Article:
Central Bank Digital Currency (CBDC) is a threat to freedom.

Its role is essentially centralised control and mass surveillance. For example, cash is largely anonymous. CBDC, meanwhile, will severely restrict personal choice.

As Catherine Austin Fitts notes, CBDC is a digital concentration camp.

Dangers of CBDC

CBDC grants central banks unprecedented insight into, and control over, transactions. Unlike physical cash, this kind of digital cash is fully programmable, meaning that central banks can identify parties involved in every transaction.

Which is obviously a violation of financial privacy.

Present money versus future CBDC

CBDC can be programmed with specific conditions, limiting where, when, and by whom it can be spent, resulting in a system where cash is akin to state-issued tokens, like food stamps, but only spendable under government-defined conditions.

This will invariably lead to artificial societal behaviour.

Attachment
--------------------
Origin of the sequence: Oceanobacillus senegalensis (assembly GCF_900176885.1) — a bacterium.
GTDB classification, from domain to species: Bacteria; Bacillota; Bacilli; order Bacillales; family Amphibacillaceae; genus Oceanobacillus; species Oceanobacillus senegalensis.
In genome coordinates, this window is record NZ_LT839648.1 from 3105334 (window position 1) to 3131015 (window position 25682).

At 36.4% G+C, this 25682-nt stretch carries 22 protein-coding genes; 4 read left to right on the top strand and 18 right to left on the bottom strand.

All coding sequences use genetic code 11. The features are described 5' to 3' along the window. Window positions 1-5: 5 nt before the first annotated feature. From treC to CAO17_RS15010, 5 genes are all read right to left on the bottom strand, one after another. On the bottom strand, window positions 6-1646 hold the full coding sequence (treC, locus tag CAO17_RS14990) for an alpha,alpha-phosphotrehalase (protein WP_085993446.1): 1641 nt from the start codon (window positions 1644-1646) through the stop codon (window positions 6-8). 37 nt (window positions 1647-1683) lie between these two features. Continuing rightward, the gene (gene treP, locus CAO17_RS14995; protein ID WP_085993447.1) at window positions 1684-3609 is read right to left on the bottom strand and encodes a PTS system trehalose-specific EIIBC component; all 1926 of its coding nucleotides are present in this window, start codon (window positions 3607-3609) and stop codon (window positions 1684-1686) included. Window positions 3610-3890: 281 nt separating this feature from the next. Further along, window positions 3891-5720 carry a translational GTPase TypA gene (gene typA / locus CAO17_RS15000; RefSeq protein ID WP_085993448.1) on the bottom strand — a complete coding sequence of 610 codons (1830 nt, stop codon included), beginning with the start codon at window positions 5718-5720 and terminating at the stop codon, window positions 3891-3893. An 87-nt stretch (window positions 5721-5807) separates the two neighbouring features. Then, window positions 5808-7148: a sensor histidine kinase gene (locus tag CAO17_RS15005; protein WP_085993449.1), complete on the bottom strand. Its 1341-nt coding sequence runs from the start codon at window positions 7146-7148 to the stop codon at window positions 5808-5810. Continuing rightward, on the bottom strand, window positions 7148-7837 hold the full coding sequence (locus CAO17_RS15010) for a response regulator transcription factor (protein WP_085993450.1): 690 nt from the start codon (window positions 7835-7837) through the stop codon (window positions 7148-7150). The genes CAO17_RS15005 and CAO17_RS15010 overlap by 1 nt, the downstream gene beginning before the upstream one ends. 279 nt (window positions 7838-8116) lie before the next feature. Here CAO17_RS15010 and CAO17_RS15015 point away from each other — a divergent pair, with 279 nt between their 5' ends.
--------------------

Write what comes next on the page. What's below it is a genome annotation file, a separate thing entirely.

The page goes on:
With programmable money, central banks will certainly disincentivise saving by imposing negative interest rates or capping balances. This could prevent large-scale withdrawals from commercial banks, which could trigger credit crunches and economic downturns.

Furthermore, CBDC creates a technical and legal framework that allows central banks to directly confiscate private assets. This could be done for various reasons, including:

  • reducing sovereign debt,
  • controlling the money supply, or
  • social credit score.

CBDC will also lead to automatic taxation on all transactions.

Think about this for a moment.

It would ensure tax collection on activities that might typically evade taxation, like small cash exchanges or yard sales.

Put another way, the goverment will have the ability to steal people’s income with even more ease.

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